Don’t worry — this guide includes great tips to find lodging, plus everything else you need to know to plan an amazing adventure. Keep reading to find great things to do, followed by lodging tips and places to dine or shop. (Click into the drop-downs to read more about what interests you most.)

Did you know the Buffalo National River is our nation’s first national river? Learn more about how it was saved through the documentary, “First River: How Arkansas Saved a National Treasure.” Another good history resource is

Things to do

Three elk graze in a field
Elk nibble an evening meal in Boxley Valley near Ponca, Arkansas. Looking for elk at dawn or dusk is a popular activity for visitors. (Photo: Sony Hocklander)

Newton County in northwest Arkansas has so much to offer, you could write a book to cover it all (and several have done that). But we can get you started with wide-ranging suggestions. While hiking is a primary attraction, there’s plenty for non-hikers, too. Of course, paddlers of all levels flood the area in spring and fall to float the Upper Buffalo National River. While this guide is focused most on non-float weekend fun, we’ve included some river resources too. Click to expand each category below for helpful details.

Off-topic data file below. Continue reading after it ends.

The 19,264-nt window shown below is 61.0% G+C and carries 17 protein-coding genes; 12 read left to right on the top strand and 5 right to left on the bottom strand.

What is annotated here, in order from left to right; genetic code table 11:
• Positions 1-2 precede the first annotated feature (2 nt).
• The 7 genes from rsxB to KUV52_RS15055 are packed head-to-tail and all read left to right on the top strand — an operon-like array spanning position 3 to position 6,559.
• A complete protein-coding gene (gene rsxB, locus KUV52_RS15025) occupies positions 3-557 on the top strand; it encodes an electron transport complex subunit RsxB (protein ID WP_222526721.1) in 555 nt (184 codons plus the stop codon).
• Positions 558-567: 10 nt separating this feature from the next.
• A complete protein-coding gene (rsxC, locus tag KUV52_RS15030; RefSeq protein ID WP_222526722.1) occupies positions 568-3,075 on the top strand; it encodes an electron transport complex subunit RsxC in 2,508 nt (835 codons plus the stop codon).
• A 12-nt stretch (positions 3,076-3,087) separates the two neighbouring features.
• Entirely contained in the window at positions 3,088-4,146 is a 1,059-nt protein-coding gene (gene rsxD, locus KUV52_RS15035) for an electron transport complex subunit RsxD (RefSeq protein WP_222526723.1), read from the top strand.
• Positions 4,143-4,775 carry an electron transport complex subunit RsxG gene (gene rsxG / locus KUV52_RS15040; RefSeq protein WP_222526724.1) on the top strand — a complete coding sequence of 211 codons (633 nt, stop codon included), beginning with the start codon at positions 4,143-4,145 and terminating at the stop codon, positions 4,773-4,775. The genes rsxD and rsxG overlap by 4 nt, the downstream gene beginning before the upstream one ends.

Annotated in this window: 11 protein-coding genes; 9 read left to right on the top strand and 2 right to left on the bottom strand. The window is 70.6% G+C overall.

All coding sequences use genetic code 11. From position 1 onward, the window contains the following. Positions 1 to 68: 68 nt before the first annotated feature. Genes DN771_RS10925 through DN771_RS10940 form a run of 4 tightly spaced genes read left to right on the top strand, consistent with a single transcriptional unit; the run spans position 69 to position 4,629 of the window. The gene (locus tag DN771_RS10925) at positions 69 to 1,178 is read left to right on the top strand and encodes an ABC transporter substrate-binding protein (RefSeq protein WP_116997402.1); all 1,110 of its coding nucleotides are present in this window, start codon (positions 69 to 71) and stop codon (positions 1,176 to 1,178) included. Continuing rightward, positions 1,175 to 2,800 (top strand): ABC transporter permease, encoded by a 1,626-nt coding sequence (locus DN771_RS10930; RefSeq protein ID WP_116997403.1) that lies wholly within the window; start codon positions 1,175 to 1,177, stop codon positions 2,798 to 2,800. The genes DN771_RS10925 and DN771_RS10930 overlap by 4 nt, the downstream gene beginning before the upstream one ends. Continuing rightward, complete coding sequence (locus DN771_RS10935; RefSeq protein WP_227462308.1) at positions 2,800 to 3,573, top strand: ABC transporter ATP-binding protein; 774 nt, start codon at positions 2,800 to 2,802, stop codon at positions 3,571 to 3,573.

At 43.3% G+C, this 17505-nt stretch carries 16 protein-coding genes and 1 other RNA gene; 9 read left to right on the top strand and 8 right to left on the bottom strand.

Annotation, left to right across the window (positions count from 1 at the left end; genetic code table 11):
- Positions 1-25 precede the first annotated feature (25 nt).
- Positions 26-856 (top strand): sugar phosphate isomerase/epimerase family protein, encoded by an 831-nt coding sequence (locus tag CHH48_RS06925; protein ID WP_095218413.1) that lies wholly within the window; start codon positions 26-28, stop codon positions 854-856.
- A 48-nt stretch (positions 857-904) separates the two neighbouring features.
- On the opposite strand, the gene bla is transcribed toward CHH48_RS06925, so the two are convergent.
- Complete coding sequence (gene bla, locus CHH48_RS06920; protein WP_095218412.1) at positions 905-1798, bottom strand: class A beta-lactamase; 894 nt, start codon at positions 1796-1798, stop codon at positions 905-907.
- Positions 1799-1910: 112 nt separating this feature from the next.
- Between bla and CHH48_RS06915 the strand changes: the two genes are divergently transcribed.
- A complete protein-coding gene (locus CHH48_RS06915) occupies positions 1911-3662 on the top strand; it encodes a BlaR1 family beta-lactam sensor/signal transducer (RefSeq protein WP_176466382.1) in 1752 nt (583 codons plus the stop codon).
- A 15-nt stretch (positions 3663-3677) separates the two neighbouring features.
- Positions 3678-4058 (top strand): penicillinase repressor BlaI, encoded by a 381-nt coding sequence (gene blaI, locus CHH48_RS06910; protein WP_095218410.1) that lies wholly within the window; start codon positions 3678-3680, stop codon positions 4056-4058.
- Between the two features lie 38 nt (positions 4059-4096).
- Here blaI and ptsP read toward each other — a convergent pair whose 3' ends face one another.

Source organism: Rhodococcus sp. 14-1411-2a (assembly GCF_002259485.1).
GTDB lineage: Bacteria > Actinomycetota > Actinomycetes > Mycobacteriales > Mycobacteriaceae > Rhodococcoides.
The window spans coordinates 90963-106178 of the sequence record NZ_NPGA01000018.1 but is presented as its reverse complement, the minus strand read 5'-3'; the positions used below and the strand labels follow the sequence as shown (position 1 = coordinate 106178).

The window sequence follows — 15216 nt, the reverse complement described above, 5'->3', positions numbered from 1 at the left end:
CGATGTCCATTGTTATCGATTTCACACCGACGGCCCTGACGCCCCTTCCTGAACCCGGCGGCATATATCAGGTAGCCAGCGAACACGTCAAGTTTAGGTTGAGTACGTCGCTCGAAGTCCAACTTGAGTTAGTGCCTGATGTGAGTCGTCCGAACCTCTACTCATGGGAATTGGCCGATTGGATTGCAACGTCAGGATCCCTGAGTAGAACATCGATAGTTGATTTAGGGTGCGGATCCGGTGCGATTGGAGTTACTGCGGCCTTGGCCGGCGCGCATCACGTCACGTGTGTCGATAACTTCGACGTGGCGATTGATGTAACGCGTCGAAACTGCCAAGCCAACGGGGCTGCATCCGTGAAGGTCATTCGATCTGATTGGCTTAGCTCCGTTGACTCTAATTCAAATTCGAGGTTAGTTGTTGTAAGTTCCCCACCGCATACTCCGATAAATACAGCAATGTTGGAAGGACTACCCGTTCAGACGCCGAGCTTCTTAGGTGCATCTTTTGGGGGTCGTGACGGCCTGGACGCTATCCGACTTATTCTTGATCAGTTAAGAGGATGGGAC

Trek the trails

A group of people sit on a bluff overlooking hills
On one of the most popular trails in northwest Arkansas, you’ll have plenty of company hiking to Whitaker Point, aka Hawksbill Crag, if you go on a Saturday. (Photo: Sony Hocklander)

Oh, where do we start? Actually, where do we end? There are so many trails to choose from and never enough time. That’s why we usually start with hikes when planning a weekend near the Upper Buffalo National River. In this guide, I share some of my favorite easy-to-moderate trails and include additional resources if you’re looking for more, or seeking a challenge.

Deeper guide to trails (click to expand story)

Lost Valley Trail: If you’ve never been to the Upper Buffalo National River area, start with this easy-to-moderate 2.2-mile out-and-back trail. It’s a sampler plate of natural things to see in a box canyon — including two waterfalls. Reach the well-kept trailhead down Lost Valley Road off Arkansas 43 in Boxley Valley. A few sites along this trail include an 8-foot waterfall flowing from the Natural Bridge, the 53-foot Eden Falls (via a more rugged spur), and for those able to do a more challenging section up the bluff, a cool cave.

A waterfall runs down a tall bluff
Eden Falls is one of several awe-inspiring sights on the Lost Valley Trail in Boxley Valley. (Photo: Sony Hocklander)

Alum Cove Trail: This 1.2-mile loop trail on NFM 28, north of Arkansas 16, is short but rugged with some hilly elevations. Its primary draw is one of the largest natural bridges in Arkansas, plus there are lots of geologic features and a seasonal waterfall. Learn more in this previous story.